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After a tough, tiring, 26hours labour, the consultant decided to perform an emergency caesarean section. Fortunately, I had had an epidural to control the pain, so I was topped up and conscious through the operation. At 04.44 my daughter was born, and what should’ve been a lovely experience, became incredibly traumatic.

The theatre staff were concerned once Laura was born with her breathing. Her lungs were suctioned to clear away any mucous. This didn’t help. Once I was stitched up, we were taken to my room, where she was monitored closely. She wouldn’t feed, her breathing was very laboured as if she was gasping for air, and her colour was sallow. Within 15 minutes she was taken away from me and down to SCBU. They thought she might have group B strep infection and underwent tests. At this point I couldn’t walk as the feeling wasn’t back in my legs. Not only did I have the trauma from the birth, but I also now had my baby taken away from me. Why me? 4 hours later we were given the news.

Laura was diagnosed with a Congenital Diaphragmatic Hernia, CDH. Kettering General Hospital couldn’t operate on her, therefore they had to find a specialist hospital that would. Nottingham City Hospital Neonatal Unit could take both her and me. There was available room for my husband too.
Neither pre-natal scan I had showed any abnormality. On Laura’s x-ray it showed that on her left side of her chest, where her lung should have been inflated, there was her small and large bowel, stomach, spleen, and her heart was pushed over to the right. Such a scary sight! At this point they didn’t know to what extent the diaphragm had developed. So many negative thoughts churning through our heads.

Later that night Laura was blue lighted up to Nottingham City Hospital. I managed to get down to SCBU to see her before she was taken away. I was devastated, exhausted, and felt like my heart had been ripped out. Sadly, I couldn’t go too because of having major surgery. I waited until the following afternoon, before organising a private ambulance and midwife to take me to Nottingham. Otherwise, it would’ve been yet another day without seeing my baby. The care we received at Nottingham was amazing, and the procedure fully explained. Laura was operated on at 4 days old. Thankfully it was a relatively simple repair but incredibly heartbreaking to see. We were in hospital for 10days in total before being sent home.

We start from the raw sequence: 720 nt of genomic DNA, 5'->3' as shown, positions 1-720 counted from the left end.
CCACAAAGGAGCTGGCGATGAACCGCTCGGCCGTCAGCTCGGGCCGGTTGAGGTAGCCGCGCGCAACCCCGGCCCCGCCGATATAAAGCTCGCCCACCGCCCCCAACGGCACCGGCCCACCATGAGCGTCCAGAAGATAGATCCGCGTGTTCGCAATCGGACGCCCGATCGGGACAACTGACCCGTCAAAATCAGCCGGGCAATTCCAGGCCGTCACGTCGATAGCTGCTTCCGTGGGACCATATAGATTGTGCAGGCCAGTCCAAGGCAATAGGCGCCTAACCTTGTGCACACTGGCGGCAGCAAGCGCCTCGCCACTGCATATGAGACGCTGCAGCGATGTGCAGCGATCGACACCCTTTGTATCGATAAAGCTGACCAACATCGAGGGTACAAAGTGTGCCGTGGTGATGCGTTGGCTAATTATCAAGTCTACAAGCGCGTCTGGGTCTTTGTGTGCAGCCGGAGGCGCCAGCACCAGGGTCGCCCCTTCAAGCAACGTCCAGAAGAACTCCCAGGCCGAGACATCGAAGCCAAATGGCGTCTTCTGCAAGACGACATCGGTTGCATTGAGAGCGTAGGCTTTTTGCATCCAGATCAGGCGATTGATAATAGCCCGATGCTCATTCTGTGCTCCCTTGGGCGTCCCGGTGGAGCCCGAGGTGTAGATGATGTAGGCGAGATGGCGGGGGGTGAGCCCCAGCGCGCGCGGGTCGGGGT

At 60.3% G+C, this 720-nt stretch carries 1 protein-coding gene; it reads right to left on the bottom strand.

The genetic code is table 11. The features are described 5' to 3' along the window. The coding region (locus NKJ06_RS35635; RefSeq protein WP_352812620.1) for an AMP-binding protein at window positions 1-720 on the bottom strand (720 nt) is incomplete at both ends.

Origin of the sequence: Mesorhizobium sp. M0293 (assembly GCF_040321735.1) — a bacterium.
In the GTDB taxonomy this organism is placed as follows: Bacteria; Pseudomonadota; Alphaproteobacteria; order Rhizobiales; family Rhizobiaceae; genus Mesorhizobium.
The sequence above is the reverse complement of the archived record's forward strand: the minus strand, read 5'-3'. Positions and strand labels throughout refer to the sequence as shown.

Once back home, the reassurance and support weren’t there. There were no charities to offer support back in 2005 such as this. My time with the midwife had finished as I had the care in Nottingham. The local health visitor had never come across another baby with CDH, so wasn’t helpful. I felt scared in case the operation failed, would I be able to tell? My anxiety went through the roof. I was obsessive over her, watching her breathing, looking at her colour. Felt so alone, and helpless due to the c-section.
Over time I acknowledged that I had Post-Natal Depression, no surprise there. After being prescribed Anti-Depressants and referred to counselling, I was functioning again.
Several years later I had Hypnotherapy to help overcome the trauma of Laura’s birth.

I am very pleased to say Laura had no further affects from her CDH. She was open ended signed off from the consultant after 3 months, as he was very pleased with her recovery. She has her scar on her left side of her abdomen which tells her story of survival